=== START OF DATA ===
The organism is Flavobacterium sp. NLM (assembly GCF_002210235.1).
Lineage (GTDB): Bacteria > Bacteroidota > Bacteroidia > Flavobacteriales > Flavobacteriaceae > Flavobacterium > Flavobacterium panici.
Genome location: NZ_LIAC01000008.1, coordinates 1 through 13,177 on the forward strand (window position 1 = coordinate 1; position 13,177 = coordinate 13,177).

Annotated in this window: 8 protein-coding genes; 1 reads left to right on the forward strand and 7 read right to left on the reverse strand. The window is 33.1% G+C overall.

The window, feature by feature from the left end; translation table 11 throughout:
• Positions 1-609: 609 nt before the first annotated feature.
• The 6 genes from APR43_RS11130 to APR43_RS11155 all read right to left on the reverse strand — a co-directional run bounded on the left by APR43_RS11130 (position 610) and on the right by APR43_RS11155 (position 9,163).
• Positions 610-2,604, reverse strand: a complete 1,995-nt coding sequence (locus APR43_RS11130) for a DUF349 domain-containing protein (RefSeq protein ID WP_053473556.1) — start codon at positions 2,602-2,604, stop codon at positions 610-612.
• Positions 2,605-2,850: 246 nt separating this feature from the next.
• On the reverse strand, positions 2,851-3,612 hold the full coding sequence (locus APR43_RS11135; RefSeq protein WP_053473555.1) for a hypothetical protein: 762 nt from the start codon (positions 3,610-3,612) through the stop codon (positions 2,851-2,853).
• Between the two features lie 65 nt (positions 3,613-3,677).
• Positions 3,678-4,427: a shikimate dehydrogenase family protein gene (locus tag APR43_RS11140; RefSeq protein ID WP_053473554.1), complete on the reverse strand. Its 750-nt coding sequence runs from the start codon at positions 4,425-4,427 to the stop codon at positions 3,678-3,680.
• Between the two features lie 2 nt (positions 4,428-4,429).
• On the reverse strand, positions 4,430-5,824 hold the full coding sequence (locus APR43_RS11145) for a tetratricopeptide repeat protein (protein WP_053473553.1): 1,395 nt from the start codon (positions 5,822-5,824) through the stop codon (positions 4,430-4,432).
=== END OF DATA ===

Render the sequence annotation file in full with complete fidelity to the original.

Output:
The organism is Flavobacterium sp. NLM (assembly GCF_002210235.1).
Lineage (GTDB): Bacteria > Bacteroidota > Bacteroidia > Flavobacteriales > Flavobacteriaceae > Flavobacterium > Flavobacterium panici.
Genome location: NZ_LIAC01000008.1, coordinates 1 through 13,177 on the forward strand (window position 1 = coordinate 1; position 13,177 = coordinate 13,177).

Annotated in this window: 8 protein-coding genes; 1 reads left to right on the forward strand and 7 read right to left on the reverse strand. The window is 33.1% G+C overall.

The window, feature by feature from the left end; translation table 11 throughout:
• Positions 1-609: 609 nt before the first annotated feature.
• The 6 genes from APR43_RS11130 to APR43_RS11155 all read right to left on the reverse strand — a co-directional run bounded on the left by APR43_RS11130 (position 610) and on the right by APR43_RS11155 (position 9,163).
• Positions 610-2,604, reverse strand: a complete 1,995-nt coding sequence (locus APR43_RS11130) for a DUF349 domain-containing protein (RefSeq protein ID WP_053473556.1) — start codon at positions 2,602-2,604, stop codon at positions 610-612.
• Positions 2,605-2,850: 246 nt separating this feature from the next.
• On the reverse strand, positions 2,851-3,612 hold the full coding sequence (locus APR43_RS11135; RefSeq protein WP_053473555.1) for a hypothetical protein: 762 nt from the start codon (positions 3,610-3,612) through the stop codon (positions 2,851-2,853).
• Between the two features lie 65 nt (positions 3,613-3,677).
• Positions 3,678-4,427: a shikimate dehydrogenase family protein gene (locus tag APR43_RS11140; RefSeq protein ID WP_053473554.1), complete on the reverse strand. Its 750-nt coding sequence runs from the start codon at positions 4,425-4,427 to the stop codon at positions 3,678-3,680.
• Between the two features lie 2 nt (positions 4,428-4,429).
• On the reverse strand, positions 4,430-5,824 hold the full coding sequence (locus APR43_RS11145) for a tetratricopeptide repeat protein (protein WP_053473553.1): 1,395 nt from the start codon (positions 5,822-5,824) through the stop codon (positions 4,430-4,432).